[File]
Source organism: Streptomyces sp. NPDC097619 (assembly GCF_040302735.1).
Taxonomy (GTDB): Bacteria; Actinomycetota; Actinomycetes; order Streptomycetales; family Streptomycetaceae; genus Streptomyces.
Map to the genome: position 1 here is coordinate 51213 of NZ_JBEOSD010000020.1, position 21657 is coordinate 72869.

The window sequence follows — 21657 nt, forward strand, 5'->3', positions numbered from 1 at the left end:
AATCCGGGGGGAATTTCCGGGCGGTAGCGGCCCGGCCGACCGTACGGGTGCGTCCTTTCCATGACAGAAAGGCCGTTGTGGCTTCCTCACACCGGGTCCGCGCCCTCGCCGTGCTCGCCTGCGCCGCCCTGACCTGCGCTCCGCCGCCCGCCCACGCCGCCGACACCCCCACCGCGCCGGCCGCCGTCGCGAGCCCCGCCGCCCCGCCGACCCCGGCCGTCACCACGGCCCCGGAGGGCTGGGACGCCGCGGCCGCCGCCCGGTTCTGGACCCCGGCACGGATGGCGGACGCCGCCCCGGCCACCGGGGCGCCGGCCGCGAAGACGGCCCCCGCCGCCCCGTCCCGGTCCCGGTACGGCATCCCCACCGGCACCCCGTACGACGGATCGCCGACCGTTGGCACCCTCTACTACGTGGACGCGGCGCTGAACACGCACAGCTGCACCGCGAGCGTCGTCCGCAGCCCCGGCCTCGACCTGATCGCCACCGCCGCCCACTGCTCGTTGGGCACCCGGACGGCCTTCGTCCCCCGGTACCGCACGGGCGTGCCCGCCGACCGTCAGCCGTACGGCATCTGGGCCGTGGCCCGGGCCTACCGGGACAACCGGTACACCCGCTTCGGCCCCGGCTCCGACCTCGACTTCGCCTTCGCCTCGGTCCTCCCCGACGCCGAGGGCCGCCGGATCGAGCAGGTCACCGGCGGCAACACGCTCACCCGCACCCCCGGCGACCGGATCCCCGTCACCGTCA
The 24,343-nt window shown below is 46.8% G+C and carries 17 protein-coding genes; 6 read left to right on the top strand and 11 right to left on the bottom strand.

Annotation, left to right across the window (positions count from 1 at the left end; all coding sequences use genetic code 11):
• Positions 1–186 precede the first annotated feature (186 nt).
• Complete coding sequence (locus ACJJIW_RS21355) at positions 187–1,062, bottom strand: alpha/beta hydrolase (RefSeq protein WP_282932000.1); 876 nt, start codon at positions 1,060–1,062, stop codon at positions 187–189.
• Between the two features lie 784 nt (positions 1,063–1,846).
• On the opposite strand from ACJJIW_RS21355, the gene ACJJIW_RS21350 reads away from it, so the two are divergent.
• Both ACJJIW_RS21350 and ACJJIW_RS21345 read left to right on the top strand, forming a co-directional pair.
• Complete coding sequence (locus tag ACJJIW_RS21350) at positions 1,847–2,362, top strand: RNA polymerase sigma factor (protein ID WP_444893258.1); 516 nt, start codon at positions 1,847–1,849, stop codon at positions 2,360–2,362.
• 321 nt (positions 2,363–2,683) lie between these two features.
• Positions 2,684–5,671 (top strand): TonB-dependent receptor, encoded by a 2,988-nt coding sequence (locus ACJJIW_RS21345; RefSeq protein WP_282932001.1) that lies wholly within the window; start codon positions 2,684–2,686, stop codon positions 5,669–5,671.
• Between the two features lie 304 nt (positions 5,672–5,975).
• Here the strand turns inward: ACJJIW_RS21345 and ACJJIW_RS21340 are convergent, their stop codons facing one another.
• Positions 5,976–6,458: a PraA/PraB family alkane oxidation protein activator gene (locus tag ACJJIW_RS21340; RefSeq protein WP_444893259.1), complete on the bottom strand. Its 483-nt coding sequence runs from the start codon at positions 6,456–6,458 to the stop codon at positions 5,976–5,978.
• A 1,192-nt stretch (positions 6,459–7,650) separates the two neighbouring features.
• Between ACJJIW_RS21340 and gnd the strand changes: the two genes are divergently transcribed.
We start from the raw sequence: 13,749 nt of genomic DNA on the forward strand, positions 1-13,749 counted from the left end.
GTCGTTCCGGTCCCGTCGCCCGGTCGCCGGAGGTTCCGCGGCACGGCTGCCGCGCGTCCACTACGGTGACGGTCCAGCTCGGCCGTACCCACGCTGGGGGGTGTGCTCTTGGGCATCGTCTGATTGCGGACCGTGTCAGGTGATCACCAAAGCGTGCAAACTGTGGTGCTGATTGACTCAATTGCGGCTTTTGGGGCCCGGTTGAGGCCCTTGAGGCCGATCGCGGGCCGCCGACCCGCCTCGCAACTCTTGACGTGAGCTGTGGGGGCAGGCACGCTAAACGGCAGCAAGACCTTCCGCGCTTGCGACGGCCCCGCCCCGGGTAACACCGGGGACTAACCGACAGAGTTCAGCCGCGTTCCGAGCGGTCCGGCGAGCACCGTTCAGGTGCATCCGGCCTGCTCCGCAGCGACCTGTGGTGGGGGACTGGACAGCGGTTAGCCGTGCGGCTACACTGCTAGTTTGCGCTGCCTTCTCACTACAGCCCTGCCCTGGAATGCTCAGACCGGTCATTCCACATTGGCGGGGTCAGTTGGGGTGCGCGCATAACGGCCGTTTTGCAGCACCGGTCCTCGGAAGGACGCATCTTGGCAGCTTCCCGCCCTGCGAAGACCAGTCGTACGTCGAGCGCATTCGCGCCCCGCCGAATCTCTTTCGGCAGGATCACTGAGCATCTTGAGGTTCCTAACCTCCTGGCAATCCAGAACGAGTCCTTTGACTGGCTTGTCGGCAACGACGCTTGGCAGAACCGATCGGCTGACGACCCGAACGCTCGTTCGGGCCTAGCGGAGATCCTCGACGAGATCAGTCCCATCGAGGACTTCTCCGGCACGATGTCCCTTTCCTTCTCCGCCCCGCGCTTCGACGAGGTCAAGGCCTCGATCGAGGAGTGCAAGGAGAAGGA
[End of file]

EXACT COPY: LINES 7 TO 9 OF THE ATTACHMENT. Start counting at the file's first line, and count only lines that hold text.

Annotation, left to right across the window (positions count from 1 at the left end; all coding sequences use genetic code 11):
• Positions 1–186 precede the first annotated feature (186 nt).
• Complete coding sequence (locus ACJJIW_RS21355) at positions 187–1,062, bottom strand: alpha/beta hydrolase (RefSeq protein WP_282932000.1); 876 nt, start codon at positions 1,060–1,062, stop codon at positions 187–189.